It’s the first Easter at Minto Gardens. Easter is a season of contrasts: honour and praise followed by a day of deep, dark sadness, followed by joy, hope and light. As we reflect on the meaning of Easter, we remembered the occasion of the very first Easter through various ways.
In preparation for Easter, our artist-in-residence Kerry Walsh painted a beautiful poster for us to advertise our Easter service, which was letter boxed to all our residents. The tree reminds us that “Christ redeemed us from the curse of the Law by becoming a curse for us—because it is written, everyone who is hung on a tree is cursed.” (Galatians 3:13). If you look carefully, the bare branches have blossoms at the tips, symbolic of the new life that we have through Christ.
The purple cloth draped on the tree reminds us that Jesus was dressed in a purple robe, which belonged to Herod, and it was the most expensive colour available in the Roman Empire. Since Jesus is the King of Kings, the mocking gesture of dressing Him in a purple robe was unwittingly indicative of His royal dignity. On a closely related note, purple has become a symbol of the offense surrounding our sins. Just like Jesus was mocked about being royal, we necessitated this suffering through our sins. Purple is a sort of sorrowful colour, for this reason, a connotation it has acquired through the association with the Passion1.
At ‘Crafternoon with the Chaplain’, some of the residents gathered to make honeycomb Easter eggs from coloured paper which were used to make an Easter installation. “Eggs are a perfect Easter symbol, and a symbol of new life in Christ. Consider the following, “So if anyone is in Christ, there is a new creation: everything old has passed away; see, everything has become new!” (2 Corinthians 5:17). Furthermore, the egg is an illustration the Resurrection itself – a chick emerging from its shell represents Jesus emerging from his tomb on Easter”.2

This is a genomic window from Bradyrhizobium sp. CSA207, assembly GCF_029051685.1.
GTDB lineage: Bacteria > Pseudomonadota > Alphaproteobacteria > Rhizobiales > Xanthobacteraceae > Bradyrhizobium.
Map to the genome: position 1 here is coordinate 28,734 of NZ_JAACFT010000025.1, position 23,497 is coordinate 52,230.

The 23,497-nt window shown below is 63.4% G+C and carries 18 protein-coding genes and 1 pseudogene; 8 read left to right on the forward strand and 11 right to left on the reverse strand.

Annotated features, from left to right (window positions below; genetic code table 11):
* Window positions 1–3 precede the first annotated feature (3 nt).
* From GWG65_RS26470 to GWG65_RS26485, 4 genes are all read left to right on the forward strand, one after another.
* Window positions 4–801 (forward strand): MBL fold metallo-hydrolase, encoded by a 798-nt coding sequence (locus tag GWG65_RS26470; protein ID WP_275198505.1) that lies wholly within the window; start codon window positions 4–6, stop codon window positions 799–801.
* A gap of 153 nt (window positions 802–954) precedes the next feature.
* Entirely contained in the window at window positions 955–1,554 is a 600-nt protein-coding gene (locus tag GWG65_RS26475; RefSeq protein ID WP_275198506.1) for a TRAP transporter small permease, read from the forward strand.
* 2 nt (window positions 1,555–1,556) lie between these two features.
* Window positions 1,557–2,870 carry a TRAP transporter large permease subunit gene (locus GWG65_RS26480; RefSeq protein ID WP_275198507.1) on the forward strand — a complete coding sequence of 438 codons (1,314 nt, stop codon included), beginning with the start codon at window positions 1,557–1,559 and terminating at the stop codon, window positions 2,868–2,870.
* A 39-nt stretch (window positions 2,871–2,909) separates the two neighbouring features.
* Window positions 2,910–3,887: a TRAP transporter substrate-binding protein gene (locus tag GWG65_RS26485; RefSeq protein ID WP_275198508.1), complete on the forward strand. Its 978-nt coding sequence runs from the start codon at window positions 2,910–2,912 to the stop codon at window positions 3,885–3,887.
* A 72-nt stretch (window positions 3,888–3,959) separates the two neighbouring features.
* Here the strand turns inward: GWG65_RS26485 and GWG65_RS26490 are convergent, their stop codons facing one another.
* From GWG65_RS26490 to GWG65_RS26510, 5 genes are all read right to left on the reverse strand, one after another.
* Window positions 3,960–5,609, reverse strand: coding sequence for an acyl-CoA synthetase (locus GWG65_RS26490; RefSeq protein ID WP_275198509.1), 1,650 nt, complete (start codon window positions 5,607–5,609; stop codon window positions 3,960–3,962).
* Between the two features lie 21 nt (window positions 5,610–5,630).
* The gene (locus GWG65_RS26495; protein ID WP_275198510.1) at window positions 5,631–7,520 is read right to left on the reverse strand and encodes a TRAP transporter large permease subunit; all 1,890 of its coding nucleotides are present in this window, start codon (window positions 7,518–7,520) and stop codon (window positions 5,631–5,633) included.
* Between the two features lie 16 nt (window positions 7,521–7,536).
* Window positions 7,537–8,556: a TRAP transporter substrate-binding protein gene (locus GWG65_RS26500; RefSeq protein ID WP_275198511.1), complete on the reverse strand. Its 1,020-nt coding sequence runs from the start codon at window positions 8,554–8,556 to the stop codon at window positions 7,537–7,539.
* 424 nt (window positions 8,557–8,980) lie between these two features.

Michael Duckett, Macarthur Indigenous Church, spoke passionately about the first Easter. He brought his own painting to explain the significance of Easter. The darkness symbolises the evil and sin that surrounds. The red symbolises the blood shed by Christ that dealt with the sin of the world for those who believe (Colossians 1:20). The red is also in the shape of a shield because God is our strength and shield especially in times of despair (Psalm 28:7). The yellow mixed with white in the centre (a sacred colour in Aboriginal artwork) symbolises the light and glory of God that shone through the cross of Christ, bringing eternal life to all who believe. And finally, the cross in the centre symbolising that Jesus conquered all power and authorities, triumphing over death itself (Colossians 2:15). We no longer need to fear the spirits, but we do continue to show respect to sacred places and the elders past.
Afterwards, we enjoyed a cuppa with hot cross buns. Did you know that every part of the hot cross bun has a meaning? The cross representing the crucifixion of Jesus, and the spices inside signifying the spices used to embalm him at his burial and may also include orange peel to reflect the bitterness of his time on the Cross.3
In this way, the first Easter at Minto Gardens became a reminder of the first Easter when Jesus died on the cross, was buried, then gloriously resurrected. Where Christ sets us free, we are free indeed (John 8:36) – and that freedom is better than chocolate eggs and hot cross buns. May you be challenged with the events of that first Easter, remembering that we do not worship the cross, but the One who sacrificed His life on it, to pay the penalty for our sin, thereby redeeming us to be in the family of God.